The disc here is the same one that was released in 2002, though like The Tingler it contains an episode from Ghost Story, this one starring David Birney and Barbara Parkins. Besides that, there is a short but interesting featurette, "Taking the Punishment Poll," in which various film writers talk about the gimmick, and the trailer.
The Magic Word for Fun!
Goofy as a '60's sitcom and twice as forgettable, Zotz! is a fairly useless entry here. While Castle's suspense movies showed flashes of wit and irony, his attempt at flat-out comedy falls flat. The script trades on eccentricities and poorly staged sight gags, and is just not funny. This might have worked better as one of those hour-long (or even half-hour long) lighthearted episodes of The Twilight Zone, though Rod Serling's attempts to be whimsical generally didn't work so well either. On the up side, it's always good to see old pros Poston, Backus, Fred Clark, Cecil Kellaway, and Margaret Dumont. It's just a shame their talents are wasted in this bland vehicle. The only extra here is the film's original trailer.
The Big Fright! The Eerie Sight!
13 Frightened Girls! is such a silly, benign cloak-and-daggerless adventure, it makes Emma Roberts' turn as Nance Drew look like a sequel to Reservoir Dogs.
"Simplistic" doesn't begin to describe the goings on here. Super-sleuth "Kitten" turns global politicking on its ear through such methods as crawling on the floor unseen through a crowded kitchen to make a discovery and taking a flashbulb photo of a Russian general hanky-pankying with a floozy. The same embassy where one diplomat is killed and another imprisoned is accessible by hopping over a wall. Apparently, the world is just one big frat house, and Kitten is merely leading a panty raid.
Including Candy and Mai-Ling, there are actually 15 girls, but other than Candy, none of them ever shows anything resembling fear. We rarely see them all together at the same time, and when we do, they are in their blue schoolgirl uniforms and hats, like Victoria's Secret models putting on a community theater production of Madeleine. How Mystery Science Theater 3000 missed this plum, I do not know. The girls run the gamut of stereotypes, including a Swede who murmurs, "I want to be alone," a hot-blooded South American, and a curiously manly and athletic Russian. As for poor Mai-Ling, her every appearance is accompanied by "mysterious East" theme music, and she seems to have studied speech at the Jerry Lewis School of Accents. When she and Candy are impatiently awaiting a snack, you half expect her to go to the kitchen, shove a bamboo shoot under the cook's fingernail, and return with some Dim Sum. The closest thing to a twist is that the big enemy turns out not to be the Russians, but those other commie bastards, the "red" Chinese.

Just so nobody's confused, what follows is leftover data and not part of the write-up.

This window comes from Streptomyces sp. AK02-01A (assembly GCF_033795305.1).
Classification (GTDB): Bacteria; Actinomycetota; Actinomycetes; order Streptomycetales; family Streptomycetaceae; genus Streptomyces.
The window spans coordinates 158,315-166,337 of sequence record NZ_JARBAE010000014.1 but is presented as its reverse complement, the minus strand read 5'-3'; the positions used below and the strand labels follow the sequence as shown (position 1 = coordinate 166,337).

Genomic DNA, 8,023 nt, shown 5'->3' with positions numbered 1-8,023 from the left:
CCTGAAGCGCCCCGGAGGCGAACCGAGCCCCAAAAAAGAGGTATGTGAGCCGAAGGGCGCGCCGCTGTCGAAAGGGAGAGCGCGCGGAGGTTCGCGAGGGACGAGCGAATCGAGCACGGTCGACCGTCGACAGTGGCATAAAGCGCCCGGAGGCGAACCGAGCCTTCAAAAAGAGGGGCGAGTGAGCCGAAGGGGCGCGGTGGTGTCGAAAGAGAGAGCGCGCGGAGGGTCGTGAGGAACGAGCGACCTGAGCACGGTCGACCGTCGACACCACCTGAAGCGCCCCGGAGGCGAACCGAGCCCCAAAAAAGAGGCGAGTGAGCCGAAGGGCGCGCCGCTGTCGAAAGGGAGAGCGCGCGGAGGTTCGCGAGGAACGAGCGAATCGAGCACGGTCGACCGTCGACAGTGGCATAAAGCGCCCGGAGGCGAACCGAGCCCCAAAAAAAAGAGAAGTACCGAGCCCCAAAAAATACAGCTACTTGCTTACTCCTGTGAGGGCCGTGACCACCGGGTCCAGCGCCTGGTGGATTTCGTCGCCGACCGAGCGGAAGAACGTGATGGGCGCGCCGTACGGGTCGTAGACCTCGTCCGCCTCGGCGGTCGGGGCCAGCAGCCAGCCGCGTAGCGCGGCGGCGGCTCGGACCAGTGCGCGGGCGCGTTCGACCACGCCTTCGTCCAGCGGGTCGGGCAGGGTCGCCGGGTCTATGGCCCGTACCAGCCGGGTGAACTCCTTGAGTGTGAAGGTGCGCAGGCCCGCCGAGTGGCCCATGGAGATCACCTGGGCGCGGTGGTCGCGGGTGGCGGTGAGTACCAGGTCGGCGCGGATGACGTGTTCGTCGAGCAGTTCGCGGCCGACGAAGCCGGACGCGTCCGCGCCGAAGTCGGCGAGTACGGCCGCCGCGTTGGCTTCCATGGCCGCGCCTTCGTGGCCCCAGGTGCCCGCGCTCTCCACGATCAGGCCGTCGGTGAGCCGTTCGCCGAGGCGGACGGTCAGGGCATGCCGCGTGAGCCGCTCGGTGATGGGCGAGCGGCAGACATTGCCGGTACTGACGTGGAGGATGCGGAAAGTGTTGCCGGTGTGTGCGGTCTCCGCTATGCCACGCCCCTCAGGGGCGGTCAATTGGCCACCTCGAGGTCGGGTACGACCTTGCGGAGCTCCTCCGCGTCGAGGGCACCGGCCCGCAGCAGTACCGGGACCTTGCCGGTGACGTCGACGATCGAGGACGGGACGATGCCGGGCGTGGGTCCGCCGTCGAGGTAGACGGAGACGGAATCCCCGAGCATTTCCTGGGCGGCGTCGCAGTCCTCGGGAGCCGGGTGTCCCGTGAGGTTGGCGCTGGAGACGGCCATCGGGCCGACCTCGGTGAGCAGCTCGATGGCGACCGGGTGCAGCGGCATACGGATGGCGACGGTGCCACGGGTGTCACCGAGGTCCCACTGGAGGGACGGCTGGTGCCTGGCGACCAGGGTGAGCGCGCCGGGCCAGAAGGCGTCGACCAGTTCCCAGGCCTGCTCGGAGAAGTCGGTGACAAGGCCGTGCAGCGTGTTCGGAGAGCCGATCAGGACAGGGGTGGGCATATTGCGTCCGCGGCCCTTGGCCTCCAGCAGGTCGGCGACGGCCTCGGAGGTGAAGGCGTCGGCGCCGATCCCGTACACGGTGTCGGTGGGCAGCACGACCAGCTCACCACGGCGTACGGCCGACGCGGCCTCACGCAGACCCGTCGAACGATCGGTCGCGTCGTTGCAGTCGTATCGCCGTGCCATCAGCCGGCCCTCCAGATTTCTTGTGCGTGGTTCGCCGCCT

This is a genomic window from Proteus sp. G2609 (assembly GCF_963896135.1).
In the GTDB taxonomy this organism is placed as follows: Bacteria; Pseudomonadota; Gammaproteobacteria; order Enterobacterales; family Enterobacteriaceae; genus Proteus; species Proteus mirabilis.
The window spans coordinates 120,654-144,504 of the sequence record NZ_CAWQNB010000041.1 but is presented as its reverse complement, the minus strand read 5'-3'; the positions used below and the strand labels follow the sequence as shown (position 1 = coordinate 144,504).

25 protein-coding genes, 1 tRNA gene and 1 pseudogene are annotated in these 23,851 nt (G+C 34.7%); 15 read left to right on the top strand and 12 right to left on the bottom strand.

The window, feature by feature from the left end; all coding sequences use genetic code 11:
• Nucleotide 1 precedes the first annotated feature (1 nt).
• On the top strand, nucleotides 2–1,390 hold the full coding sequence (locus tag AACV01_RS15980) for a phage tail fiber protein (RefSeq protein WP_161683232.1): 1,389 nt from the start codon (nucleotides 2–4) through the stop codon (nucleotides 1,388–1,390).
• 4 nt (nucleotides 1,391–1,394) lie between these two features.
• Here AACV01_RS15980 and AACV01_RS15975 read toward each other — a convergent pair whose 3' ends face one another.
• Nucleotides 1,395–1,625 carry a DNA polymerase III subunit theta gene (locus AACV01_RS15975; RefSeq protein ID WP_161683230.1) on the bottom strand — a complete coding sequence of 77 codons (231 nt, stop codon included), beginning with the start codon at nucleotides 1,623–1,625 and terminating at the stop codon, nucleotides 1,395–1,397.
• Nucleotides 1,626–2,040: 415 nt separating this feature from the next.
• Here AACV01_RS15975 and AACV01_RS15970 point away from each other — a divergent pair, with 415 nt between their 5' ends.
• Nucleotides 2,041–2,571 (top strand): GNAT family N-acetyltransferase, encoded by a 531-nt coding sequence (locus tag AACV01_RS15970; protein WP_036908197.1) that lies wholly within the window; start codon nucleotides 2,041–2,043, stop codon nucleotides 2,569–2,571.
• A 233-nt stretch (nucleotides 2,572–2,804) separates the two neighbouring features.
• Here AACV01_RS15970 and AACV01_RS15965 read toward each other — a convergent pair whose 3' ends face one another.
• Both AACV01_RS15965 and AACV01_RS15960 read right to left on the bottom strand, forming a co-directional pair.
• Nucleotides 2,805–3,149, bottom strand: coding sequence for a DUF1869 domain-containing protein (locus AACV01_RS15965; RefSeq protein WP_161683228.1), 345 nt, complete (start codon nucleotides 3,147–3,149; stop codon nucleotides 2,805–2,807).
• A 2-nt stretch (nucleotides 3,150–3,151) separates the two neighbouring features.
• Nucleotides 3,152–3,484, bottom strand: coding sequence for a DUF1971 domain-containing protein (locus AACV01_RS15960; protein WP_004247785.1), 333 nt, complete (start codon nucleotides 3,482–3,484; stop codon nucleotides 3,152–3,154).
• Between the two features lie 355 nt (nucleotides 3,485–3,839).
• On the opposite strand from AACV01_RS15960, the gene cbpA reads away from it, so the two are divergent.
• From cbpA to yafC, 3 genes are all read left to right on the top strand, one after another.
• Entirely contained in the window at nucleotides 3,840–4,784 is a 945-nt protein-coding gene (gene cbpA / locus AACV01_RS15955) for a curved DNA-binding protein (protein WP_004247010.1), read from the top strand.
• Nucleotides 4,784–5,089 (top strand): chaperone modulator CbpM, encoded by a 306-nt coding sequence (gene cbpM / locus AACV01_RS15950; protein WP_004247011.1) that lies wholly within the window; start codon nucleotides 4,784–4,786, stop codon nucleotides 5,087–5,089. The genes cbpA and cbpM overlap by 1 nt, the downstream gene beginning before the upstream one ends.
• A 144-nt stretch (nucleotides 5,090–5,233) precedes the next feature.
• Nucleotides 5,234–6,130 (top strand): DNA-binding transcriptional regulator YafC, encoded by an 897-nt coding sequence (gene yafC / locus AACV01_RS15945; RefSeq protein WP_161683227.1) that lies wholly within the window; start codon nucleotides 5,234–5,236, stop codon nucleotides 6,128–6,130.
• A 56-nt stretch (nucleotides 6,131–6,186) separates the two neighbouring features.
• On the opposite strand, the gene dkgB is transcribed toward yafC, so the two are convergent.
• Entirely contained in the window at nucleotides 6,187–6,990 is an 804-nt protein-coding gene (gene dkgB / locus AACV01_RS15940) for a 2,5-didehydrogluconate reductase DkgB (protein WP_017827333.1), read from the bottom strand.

13 Frightened Girls! was originally going to be called The Candy Web. There were actually two gimmicks planned for this. The first involved Castle's worldwide search for the bland yet pretty girls who played the diplos' daughters. The other gimmick—which we see in a couple of Castle-hosted deleted scenes—was that audience members would be given a card with the words "Don't Get Caught in the Candy Web" on them. At the end of the film, Castle returns to instruct the audience to spit on the cards and rub them. If the word "Danger" appears, the lucky audience member wins a prize. I tried spitting on the DVD case. No danger, no prize—which pretty much sums up 13 Frightened Girls!
The disc? Really good picture, decent audio, the deleted Castle footage, and a bunch of trailers and alternate openings from various international versions.
Open the Door to a Nuthouse of Terror!